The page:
Book Review : Hunger Games trilogy

My boyfriend and I bought these books the other weekend because a lot of people have been recommending them.  I let them sit on the shelf for about two days before deciding to read the first book, but with just a few pages in, I knew that there was no way I was putting it down.  I spent the past four days locked up in my room trying to finish the entire trilogy.  I wasn’t really planning on writing a lengthy review, but I just couldn’t keep my thoughts to myself, so I decided to make a quick entry.

WARNING:  There will be plenty of spoilers in this review so if you haven’t read the books, you might want to close this page now.

THE CONCEPT BEHIND THE BOOKS

The whole idea of the Capitol, the Districts, the Hunger Games, the resistance, etc.  is so brilliant, and Suzanne Collins did a magnificent job of painting a clear image inside people’s minds of what it’s like to live in that world.   I could clearly imagine the pain and suffering that many of the people go through due to their lack of freedom.  These books are obviously not something you’d pick up for some light  and feel-good reading.  The situations that the characters are in are so serious and horrible that I just couldn’t put the book down because I needed to see that they would turn out alright.  The idea of two helpless kids being thrown into an arena for a fight to the death while their family watches every year is so horrible that I had to keep reading because I had to know that after all the fighting and the deaths, something good would come out of it.  And the same goes for the resistance and the rebels –  I had to finish the books because I needed to see that all that effort and all those deaths were worth it.  Which brings me to my next topic …

 THE DEATHS

There was so much death in all three books, that it shocked me.  (Which is stupid now that I think about it since the whole idea of the Hunger Games is a fight to the death after all.)  But the four deaths that affected me the most were Rue’s, Cinna’s Finnick’s and Prim’s.   I know that Rue’s death was pretty much inevitable, being a contestant in the games, but it was still painful because she was someone that Katniss obviously cared about, despite being her competitor.  As for Cinna, I was expecting the Capitol to cart him off and murder him the moment Katniss’s outfit transformed into a Mockingjay costume at the interview, but they didn’t.  They let him live and for a while I thought he was safe, until the Peacekeepers came for him and used him as a weapon to distract Katniss from the games.  I could just imagine her pain from seeing a beloved friend being beaten up and not being able to do anything about it.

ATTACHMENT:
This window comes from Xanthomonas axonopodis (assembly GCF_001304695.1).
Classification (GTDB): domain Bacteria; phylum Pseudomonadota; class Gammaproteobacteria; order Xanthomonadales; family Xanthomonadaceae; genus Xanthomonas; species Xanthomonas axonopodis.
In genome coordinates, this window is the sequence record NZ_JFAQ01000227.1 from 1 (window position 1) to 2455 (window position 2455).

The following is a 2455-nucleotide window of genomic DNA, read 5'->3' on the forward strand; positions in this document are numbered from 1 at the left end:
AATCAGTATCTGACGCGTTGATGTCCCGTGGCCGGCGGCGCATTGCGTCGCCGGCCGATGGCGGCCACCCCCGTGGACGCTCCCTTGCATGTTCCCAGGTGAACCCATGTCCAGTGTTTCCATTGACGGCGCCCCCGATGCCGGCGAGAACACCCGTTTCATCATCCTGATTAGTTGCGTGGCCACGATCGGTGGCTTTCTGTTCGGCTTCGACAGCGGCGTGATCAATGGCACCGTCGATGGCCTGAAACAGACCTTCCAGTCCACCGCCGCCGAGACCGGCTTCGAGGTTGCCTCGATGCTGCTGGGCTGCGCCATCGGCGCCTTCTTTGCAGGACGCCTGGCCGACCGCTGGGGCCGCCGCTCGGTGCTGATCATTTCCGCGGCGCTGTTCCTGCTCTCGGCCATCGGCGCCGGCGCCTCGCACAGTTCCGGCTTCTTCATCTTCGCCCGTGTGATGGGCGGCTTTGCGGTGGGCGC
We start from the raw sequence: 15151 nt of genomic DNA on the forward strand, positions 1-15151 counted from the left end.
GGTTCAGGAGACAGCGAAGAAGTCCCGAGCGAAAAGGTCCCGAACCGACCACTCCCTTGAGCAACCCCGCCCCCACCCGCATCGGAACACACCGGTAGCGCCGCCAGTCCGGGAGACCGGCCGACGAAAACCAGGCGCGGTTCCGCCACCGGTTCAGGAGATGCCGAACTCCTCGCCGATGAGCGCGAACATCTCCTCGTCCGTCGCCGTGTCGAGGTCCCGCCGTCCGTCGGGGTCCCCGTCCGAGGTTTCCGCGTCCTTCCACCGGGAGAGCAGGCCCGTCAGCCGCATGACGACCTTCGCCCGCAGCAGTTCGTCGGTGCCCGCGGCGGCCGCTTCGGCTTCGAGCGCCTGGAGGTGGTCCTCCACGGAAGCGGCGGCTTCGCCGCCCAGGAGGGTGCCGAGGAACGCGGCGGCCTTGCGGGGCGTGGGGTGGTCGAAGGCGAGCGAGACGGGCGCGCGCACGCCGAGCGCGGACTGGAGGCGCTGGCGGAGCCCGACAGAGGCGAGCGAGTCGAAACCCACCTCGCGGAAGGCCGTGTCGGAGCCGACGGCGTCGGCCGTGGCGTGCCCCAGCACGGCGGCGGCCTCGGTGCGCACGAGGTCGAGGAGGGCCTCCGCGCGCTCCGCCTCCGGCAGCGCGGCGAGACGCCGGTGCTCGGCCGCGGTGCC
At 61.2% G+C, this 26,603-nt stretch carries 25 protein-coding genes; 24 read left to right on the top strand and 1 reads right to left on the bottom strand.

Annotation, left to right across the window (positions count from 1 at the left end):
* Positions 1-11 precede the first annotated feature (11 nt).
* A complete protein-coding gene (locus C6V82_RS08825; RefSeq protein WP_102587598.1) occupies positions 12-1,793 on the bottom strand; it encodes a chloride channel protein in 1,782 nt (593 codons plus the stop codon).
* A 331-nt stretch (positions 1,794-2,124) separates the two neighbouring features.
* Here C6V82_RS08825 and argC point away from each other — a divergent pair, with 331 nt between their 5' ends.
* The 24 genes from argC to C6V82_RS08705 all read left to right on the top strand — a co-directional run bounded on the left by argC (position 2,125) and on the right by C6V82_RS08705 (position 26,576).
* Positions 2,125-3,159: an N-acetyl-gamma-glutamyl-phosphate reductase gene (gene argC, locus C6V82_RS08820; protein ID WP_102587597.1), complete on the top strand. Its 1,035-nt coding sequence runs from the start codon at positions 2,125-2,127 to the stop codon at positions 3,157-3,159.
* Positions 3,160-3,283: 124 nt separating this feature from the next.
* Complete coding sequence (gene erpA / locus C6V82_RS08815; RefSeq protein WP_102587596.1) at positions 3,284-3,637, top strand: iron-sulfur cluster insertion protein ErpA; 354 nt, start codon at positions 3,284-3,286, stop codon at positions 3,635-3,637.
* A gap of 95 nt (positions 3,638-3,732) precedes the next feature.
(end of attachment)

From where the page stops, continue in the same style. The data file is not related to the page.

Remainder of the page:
I learned to accept Rue’s and Cinna’s death fairly quickly (because I think pretty much everyone reading the books expected them anyway) but Finnick’s and Prim’s took me totally by surprise!  When I first read that those lizard creatures managed to grab hold of Finnick, I was absolutely sure he would be able to fight them off and escape.  I mean this is a guy who survived not one but TWO Hunger Games!  He’s not just a random citizen, he’s proven that he’s a fighter, a survivor!    And so when he didn’t come out of the underground tunnel and they could hear his screams, I actually put the book down for a while because I was so angry over his death.  If someone as strong as him couldn’t make it, what chance did the others have?  It just felt so unfair.  Of course I eventually picked up the book again, confident that Finnick’s would be the last unexpected death and that the team would make it safely and successfully assasinate Snow, but surprise surprise – Prim gets blown up!!   I pretty much felt the same as I did when Finnick died, but this time it was unfair because she was someone so pure and innocent, someone who has no business being part of the chaos.  I kept wishing that Katniss just imagined seeing Prim at the mansion, that she was still back in District 13, safe and sound, but she wasn’t.  I had to accept that she was truly gone.  I think I was even angrier over her death than Finnick’s because it’s PRIM!  She was the reason Katniss even got involved with the Hunger Games in the first place, the one person Katniss wanted to protect the most, and she still ended up dying.